A puzzling dilemma has been placed before me, and I am struggling to analyze it logically: On what do humans base their belief about God, whether that belief is that God exists or does not exist? Many individuals are happy to deny the existence of a God, because their lifestyles are such that they fervently hope there is, indeed, no God who can and will hold them accountable, eventually. This is simple self interest and I see no reason to address it... so long as I am not forced to suffer from the activities of those who make this choice. Ah! But therein lies the rub, as we shall see:

Many make the decision that there is no God based on the pain humans suffer from sickness, natural disasters, wars, etc. I heard one man say,
"I believed in God until I went to fight in Vietnam, but I could never worship a God who would permit such suffering as I both observed and experienced in that country."
I was left wondering whether he meant he had decided God didn't exist, or whether he was so enraged by the pain of his observations and personal experiences, that he refused to worship, as his God, any Supreme Being who would allow such suffering.

It is logical to some that if a compassionate God actually does exist, it is to be expected that He would automatically step in to alleviate the suffering of a starving child who has been deserted by one or both of his parents; and since He doesn't, at least not in the manner they expect, He must not exist. We experience outrage when we see orphanages in war-torn countries bulging with children, many of whom are outcasts, because they are national halfbreeds, fathered by soldiers from another nation.

Some reason that a compassionate God would never tolerate such "man's inhumanity to man," and if He doesn't care enough about the people on this earth to stop such outrages, they see no reason why they should worship Him. I am not sure such people deny the existence of God, as much as they are so angry with Him that they reject Him, personally.

Being forced to watch the suffering of innocent people causes distress to all decent humans, and well it should. Seeing a starving child causes observers terrible pain, and again, well it should. We hate the discomfort we experience when we see such things; and that is right and good. That discomfort makes us take action, whenever and wherever possible, which is what it is supposed to do.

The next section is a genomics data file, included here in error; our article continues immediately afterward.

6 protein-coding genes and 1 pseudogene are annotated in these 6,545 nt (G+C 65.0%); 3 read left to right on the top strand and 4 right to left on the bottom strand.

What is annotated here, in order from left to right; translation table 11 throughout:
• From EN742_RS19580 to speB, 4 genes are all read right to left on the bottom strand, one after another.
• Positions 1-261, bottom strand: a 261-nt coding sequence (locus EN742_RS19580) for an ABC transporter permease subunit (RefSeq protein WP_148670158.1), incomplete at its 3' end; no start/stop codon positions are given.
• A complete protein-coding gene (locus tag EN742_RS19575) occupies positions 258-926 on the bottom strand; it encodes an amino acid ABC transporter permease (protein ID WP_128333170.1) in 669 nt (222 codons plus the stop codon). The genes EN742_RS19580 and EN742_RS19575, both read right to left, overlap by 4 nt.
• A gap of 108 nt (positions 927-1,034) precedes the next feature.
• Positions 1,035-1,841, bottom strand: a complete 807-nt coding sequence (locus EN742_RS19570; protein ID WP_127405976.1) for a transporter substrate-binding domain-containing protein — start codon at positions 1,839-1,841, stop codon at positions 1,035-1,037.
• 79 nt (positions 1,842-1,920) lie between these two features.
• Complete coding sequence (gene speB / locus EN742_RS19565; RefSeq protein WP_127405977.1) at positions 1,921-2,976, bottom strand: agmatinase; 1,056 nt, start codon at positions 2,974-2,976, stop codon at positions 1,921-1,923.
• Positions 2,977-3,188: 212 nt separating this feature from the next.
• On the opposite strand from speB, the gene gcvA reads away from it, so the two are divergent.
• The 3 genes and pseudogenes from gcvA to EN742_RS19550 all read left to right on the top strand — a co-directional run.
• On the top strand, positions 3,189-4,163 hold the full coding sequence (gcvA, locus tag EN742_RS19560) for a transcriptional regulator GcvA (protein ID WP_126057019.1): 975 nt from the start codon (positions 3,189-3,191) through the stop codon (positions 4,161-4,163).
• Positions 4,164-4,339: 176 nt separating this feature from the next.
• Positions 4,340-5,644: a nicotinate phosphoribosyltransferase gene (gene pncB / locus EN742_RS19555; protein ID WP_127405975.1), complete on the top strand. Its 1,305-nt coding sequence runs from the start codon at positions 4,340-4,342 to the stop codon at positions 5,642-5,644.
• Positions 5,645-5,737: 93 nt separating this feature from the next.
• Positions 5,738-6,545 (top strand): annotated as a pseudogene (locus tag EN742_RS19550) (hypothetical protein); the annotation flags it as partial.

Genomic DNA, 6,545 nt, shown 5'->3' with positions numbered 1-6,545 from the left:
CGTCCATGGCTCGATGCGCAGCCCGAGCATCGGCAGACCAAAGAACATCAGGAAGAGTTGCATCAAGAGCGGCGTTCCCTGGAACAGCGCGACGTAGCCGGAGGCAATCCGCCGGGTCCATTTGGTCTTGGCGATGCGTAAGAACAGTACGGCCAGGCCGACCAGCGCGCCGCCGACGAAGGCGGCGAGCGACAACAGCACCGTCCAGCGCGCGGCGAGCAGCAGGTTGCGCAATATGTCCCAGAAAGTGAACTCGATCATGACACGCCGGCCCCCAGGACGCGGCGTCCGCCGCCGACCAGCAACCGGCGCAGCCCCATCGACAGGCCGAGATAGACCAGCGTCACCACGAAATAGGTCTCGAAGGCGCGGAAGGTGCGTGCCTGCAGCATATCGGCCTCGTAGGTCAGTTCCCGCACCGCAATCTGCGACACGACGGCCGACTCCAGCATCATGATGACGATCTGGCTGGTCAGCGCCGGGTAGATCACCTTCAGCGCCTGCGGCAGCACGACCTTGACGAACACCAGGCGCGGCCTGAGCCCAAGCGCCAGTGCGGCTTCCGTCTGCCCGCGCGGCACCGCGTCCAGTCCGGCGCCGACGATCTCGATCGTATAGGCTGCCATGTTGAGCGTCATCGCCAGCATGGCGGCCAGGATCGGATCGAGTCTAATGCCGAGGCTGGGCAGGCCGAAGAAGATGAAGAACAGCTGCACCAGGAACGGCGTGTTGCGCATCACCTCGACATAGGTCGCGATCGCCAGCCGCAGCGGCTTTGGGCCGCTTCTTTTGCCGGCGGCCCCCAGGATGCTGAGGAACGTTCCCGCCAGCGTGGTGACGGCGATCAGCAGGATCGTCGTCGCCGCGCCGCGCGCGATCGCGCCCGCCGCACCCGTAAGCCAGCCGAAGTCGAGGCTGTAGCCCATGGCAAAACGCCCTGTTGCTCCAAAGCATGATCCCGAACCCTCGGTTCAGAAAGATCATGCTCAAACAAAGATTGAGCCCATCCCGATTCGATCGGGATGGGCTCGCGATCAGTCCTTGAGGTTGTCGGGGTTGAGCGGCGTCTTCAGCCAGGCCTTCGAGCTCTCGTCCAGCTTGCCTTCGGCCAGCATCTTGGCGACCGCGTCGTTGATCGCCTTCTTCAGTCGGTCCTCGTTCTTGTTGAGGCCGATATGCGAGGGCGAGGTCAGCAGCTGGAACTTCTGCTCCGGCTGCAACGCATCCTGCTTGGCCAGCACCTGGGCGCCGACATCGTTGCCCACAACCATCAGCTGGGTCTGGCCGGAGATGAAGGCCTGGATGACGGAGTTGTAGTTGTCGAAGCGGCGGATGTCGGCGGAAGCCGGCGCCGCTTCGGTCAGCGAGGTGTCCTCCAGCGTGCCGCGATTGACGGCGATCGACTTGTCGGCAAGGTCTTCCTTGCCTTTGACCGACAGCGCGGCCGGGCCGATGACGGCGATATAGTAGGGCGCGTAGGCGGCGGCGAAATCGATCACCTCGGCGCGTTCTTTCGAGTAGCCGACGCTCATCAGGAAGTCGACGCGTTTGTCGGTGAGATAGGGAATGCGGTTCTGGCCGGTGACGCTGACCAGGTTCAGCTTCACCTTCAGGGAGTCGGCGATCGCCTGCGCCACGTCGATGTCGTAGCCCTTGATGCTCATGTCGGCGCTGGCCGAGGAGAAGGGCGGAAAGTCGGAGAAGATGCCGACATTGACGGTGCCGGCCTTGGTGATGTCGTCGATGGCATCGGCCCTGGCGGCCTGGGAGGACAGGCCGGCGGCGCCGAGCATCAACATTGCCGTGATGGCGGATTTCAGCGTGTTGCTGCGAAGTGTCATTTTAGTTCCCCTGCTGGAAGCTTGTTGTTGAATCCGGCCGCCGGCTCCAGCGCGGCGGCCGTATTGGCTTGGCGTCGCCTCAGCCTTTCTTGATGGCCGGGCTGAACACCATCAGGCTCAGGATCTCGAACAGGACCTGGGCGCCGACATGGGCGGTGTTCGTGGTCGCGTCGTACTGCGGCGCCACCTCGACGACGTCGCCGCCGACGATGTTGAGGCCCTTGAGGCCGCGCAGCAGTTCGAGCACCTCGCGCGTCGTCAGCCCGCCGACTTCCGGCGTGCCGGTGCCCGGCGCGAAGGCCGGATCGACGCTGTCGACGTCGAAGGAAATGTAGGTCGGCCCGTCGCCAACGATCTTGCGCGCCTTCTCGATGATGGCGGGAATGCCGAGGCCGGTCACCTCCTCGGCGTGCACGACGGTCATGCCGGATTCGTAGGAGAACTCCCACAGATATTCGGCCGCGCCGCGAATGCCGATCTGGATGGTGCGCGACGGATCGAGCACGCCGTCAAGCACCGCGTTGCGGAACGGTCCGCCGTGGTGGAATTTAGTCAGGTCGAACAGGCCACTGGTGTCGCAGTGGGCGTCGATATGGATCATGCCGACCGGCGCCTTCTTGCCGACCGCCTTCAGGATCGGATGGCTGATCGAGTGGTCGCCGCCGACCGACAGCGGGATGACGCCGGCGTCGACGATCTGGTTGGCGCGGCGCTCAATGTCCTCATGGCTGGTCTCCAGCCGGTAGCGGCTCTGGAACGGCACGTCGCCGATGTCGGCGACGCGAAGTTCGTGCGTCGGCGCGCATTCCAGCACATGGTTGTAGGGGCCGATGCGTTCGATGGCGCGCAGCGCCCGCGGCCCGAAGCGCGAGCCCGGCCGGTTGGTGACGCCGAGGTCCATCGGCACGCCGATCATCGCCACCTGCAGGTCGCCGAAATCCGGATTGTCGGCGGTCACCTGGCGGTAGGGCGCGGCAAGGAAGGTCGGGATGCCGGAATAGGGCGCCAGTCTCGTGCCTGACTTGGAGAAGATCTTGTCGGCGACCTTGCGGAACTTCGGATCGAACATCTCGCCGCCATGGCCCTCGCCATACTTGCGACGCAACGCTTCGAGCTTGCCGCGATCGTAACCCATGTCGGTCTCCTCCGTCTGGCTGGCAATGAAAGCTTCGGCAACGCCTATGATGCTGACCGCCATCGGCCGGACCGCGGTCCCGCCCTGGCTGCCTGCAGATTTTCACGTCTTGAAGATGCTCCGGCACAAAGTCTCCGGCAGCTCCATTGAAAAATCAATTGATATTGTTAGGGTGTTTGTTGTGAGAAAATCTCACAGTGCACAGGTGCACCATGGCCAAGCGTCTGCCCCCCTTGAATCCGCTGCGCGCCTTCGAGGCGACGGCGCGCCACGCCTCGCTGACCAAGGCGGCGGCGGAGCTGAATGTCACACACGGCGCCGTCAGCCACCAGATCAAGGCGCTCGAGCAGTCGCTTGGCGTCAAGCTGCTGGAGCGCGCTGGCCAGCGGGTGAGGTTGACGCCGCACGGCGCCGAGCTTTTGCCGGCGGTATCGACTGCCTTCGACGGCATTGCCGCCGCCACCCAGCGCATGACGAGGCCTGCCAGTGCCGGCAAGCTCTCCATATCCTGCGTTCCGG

But what about our own actions that harm others but don't make us at all uncomfortable, because they are fun? Do we want Him to stop those too? Where do we want Him to draw the line? Should He step in and stop people from having sex, if He knows that a child will be born, and then deserted, as a result of it? And how should He go about stopping such activities? Or do we want Him to stop others from having sex under those circumstances, but not us? After all, most of us really don't want Him to interfere with our own fun.

Is that really what we demand of a God? To keep us comfortable? Are we so naive as to suppose that we can create the parameters within which God must act? And when He refuses to fall in with our infantile plans, making us angry with Him, do we actually suppose that we have the power to make Him cease to exist, just by declaring that we don't believe in Him?

It seems to me that we want a God who will allow us to have as much irresponsible fun as we want, who will allow us to indulge in behavior that creates situations destined to cause others pain, but we want to be able to insist that He stop that pain before it makes us feel bad. That doesn't make a lick of sense.